Quilt binding made easy

We've been playing around with our new new 2-in-1 Binding Tool. You can find them online and it's inspired us to make this guide to binding your quilts.

Quilt binding tutorial

As all us quilters know, how to bind a quilt is one of the most useful skills we have in our repertoire! Whether you’ve been binding quilts for years or you’re still learning the ropes, this handy tool is a great addition to your sewing kit. We’ve created this guide to binding your quilt so that you can follow it even if you don’t have a binding tool at home. As we go we’ll include tips for converting this advice if you’re sewing along at home without a tool to hand.

You will need

First, let’s assemble our supplies. You’ll need:

  • your finished quilt top
  • ready-made binding strips
  • marking pencil or chalk
  • rotary cutter or scissors
  • binding clips or pins
  • if you have one, a binding tool.
What do you need to bind a quilt?

Step 1

Pin or clip your binding along the first edge of your quilt.

If you’re using a binding tool: Use the markers on the edges of the tool, either the ¼in or the ½in depending on the width of your binding, to mark where you will stop sewing for perfect mitred corners. Simply slot the quilt sandwich corner into the cutout and mark where it comes to on the quilt. If your quilt is particularly thick, you can also lay the tool at the corner as shown.

If you’re not using a binding tool: mark this point, above, but with a ruler.

Quilt binding tutorial step 1
Quilt binding walkthrough step 1

Step 2

Sew all around the edges of your quilt to attach your binding, stopping at your marked dots in each corner. Leave a 12½in unstitched gap between the start and end of your binding and 8in tails at each end.

Quilt binding tutorial step 2

Step 3

If you’re using the tool: Place the short flat edge under the binding on one side touching the end of the stitching (edge A aligned with the quilt edge) and mark on the line.

If you’re not using the tool: Do this step with a ruler instead!

Quilt binding tutorial step 3

Step 4

Unfold the binding and line up the mark on your tool with the mark  on the binding. Trim the end of the binding around the end of the tool.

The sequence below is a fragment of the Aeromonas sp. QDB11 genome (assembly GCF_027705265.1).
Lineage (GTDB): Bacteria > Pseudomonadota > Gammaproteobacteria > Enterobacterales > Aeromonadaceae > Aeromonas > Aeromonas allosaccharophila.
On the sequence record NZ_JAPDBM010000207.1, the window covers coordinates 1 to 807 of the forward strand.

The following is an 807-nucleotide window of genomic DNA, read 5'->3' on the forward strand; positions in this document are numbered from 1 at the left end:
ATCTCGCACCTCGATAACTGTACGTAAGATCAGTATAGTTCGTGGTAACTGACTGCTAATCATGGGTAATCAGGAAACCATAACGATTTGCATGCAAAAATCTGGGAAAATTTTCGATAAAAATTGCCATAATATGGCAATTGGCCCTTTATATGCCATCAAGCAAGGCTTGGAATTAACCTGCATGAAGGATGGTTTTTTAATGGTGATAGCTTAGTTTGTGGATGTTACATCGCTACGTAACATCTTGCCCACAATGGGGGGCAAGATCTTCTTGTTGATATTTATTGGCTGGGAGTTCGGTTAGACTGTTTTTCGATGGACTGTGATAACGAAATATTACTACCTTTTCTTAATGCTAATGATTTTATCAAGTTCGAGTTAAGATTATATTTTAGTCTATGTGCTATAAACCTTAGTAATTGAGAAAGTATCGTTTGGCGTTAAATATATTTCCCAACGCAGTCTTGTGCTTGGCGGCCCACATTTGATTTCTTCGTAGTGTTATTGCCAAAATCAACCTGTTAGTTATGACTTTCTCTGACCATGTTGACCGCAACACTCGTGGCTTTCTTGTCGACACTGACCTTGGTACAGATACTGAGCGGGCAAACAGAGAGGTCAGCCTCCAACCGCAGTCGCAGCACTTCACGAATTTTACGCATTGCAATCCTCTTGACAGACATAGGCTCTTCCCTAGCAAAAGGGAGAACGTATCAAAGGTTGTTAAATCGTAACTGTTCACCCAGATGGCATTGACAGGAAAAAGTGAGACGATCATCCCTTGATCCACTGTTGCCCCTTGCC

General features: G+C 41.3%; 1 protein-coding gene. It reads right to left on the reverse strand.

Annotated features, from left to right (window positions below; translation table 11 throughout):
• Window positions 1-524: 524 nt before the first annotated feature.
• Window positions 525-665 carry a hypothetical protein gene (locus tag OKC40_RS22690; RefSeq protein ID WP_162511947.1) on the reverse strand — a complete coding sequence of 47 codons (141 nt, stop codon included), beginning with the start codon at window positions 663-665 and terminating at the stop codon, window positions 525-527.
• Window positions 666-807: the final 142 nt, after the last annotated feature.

If you’re not using a tool: Mark a diagonal 45 degree angle line from the one you’ve just ruled to the edge of the strip and cut it with a rotary cutter.

Quilt binding tutorial step 4

Step 5

Rotate the tool so that Edge B is aligned with the quilt edge and the short flat edge is touching the stitching on the other side. Mark the other binding tail.

Quilt binding tutorial step 5

Step 6

Unfold the binding and line up the mark line with the mark as before. Trim the end of the binding.

Quilt binding tutorial step 6

Step 7

Align the two angled ends right sides together, pin or clip, then sew together with a ¼in seam.

Quilt binding tutorial step 7
Quilt binding tutorial step 7B
Quilt binding tutorial joining the ends

Step 8

Refold the binding, pin or clip to the quilt sandwich and stitch in place overlapping the stitches of the previous seam.

Quilt binding tutorial step 8
Quilt binding tutorial step 8B

Step 9

Fold your binding over to the other side of the quilt and pin or clip in place. Your will see your corners are perfectly mitred. Stitch in place to complete your binding.

Quilt binding tutorial step 9
Quilt binding tutorial step 9B
Quilt binding tutorial step 9C

More tips and tricks for better binding

  • If your quilt has curved edges or corners be sure to cut your binding strips on the bias.
  • Striped fabrics are often a great choice for binding. Cut these strips at right angles to the fabric stripe, or cut these along the bias for a candy-striped effect.
  • Scrappy binding is a great way to use up leftover fabrics from a project. Cut assorted lengths of fabric your desired width from a range of fabrics and stitch them together into one length.
  • Avoid having binding strip seams fall in the corners of the quilt as these will be tricky to fold into mitred corners. This can be estimated by roughly lying the binding strip around the perimeter of the quilt.
  • Rolling up your binding helps keep the tails under control while attaching it to your quilt. If you have a quilting table with legs, these can be used to wrap your binding length around for easy unravelling.